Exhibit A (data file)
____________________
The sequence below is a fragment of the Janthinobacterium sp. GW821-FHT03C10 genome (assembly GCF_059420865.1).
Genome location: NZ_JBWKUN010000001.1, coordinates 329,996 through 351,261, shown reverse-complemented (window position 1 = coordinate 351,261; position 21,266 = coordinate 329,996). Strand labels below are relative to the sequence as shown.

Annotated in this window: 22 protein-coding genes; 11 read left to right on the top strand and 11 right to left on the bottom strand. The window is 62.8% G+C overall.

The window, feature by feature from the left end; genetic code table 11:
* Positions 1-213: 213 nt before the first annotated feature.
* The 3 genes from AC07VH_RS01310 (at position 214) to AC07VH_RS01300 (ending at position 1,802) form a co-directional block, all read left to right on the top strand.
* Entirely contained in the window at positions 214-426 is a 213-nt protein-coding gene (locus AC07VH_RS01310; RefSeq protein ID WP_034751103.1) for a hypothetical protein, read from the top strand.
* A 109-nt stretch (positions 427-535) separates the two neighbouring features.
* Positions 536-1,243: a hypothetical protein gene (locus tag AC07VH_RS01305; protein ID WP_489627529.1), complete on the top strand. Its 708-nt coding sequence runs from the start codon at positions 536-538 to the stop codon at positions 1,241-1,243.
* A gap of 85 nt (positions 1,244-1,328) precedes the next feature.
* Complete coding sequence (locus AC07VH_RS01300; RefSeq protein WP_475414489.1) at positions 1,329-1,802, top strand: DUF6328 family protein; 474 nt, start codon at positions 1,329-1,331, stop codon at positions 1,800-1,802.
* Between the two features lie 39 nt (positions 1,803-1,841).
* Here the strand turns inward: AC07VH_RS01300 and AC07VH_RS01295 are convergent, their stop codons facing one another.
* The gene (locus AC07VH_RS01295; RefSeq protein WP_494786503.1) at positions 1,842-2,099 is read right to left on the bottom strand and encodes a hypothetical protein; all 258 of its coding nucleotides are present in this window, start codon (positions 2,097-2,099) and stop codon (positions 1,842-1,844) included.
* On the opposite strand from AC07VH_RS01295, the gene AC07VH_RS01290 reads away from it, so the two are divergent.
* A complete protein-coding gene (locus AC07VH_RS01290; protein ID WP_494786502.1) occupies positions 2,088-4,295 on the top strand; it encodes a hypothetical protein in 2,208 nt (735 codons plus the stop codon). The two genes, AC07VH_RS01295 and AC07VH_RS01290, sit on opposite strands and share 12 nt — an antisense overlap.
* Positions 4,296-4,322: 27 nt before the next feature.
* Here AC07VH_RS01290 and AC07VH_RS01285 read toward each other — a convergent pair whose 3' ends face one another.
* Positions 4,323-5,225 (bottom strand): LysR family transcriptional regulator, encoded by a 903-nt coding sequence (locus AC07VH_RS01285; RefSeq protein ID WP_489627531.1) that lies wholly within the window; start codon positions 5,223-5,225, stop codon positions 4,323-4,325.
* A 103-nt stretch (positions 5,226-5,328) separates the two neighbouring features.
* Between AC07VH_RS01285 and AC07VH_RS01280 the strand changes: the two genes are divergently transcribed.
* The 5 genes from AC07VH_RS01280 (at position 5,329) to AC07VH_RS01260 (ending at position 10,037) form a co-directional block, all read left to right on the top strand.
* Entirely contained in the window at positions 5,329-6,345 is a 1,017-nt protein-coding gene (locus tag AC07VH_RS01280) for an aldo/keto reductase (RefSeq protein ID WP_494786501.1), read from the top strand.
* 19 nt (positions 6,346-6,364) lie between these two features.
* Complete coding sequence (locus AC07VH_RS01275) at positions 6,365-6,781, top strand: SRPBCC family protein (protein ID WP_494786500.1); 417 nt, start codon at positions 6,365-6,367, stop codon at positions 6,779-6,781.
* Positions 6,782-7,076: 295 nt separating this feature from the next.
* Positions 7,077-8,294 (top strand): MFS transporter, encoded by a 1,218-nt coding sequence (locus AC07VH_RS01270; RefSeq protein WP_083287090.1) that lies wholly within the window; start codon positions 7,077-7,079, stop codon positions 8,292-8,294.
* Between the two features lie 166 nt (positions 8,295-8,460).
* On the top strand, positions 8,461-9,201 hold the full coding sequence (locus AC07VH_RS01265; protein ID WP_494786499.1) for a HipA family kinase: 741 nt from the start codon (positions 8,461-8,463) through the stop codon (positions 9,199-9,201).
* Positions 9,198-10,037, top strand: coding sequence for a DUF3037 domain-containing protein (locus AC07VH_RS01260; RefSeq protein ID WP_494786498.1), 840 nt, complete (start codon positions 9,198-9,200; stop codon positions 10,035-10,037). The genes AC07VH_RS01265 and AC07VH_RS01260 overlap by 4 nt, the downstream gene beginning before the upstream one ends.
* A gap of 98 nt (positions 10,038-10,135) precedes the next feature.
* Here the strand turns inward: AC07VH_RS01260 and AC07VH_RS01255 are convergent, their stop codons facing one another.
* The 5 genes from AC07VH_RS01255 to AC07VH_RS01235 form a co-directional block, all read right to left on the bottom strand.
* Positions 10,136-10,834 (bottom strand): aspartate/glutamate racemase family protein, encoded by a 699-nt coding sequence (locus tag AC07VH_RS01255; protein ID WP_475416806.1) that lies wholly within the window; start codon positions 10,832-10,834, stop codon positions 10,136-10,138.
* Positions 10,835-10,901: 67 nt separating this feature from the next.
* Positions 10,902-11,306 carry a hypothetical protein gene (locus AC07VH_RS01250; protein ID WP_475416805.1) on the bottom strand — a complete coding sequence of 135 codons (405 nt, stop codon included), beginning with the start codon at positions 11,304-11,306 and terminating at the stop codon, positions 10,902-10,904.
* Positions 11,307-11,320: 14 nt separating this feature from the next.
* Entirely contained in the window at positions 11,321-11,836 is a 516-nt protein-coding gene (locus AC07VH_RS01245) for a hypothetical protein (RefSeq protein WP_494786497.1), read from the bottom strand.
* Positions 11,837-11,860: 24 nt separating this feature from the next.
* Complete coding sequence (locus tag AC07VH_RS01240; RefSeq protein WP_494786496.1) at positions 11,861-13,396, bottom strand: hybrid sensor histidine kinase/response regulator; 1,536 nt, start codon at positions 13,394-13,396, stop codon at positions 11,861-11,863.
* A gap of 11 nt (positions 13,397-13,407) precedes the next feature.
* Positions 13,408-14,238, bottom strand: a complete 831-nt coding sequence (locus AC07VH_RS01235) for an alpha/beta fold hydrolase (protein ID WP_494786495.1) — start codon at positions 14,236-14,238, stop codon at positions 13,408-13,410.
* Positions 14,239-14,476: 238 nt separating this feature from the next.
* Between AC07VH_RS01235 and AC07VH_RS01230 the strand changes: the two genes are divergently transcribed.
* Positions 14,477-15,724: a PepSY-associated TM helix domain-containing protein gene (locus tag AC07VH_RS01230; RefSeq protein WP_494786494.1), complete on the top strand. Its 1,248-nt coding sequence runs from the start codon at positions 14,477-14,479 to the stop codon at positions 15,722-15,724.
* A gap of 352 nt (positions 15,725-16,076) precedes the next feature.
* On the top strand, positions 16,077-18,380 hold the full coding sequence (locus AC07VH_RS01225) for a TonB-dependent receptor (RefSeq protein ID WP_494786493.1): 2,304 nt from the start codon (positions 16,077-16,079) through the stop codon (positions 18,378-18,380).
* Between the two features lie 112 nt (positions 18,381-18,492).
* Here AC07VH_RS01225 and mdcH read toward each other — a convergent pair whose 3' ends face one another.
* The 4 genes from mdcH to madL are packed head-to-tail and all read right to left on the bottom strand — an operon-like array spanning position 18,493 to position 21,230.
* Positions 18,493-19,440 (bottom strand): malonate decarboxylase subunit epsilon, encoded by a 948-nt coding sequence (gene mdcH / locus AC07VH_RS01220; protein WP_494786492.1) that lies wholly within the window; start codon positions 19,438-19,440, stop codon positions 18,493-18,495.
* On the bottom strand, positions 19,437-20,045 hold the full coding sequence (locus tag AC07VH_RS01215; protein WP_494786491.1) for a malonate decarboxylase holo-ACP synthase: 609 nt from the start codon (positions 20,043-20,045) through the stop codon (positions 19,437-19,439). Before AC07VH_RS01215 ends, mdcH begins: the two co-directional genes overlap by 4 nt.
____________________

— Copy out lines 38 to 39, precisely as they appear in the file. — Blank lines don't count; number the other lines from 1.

* Entirely contained in the window at positions 11,321-11,836 is a 516-nt protein-coding gene (locus AC07VH_RS01245) for a hypothetical protein (RefSeq protein WP_494786497.1), read from the bottom strand.
* Positions 11,837-11,860: 24 nt separating this feature from the next.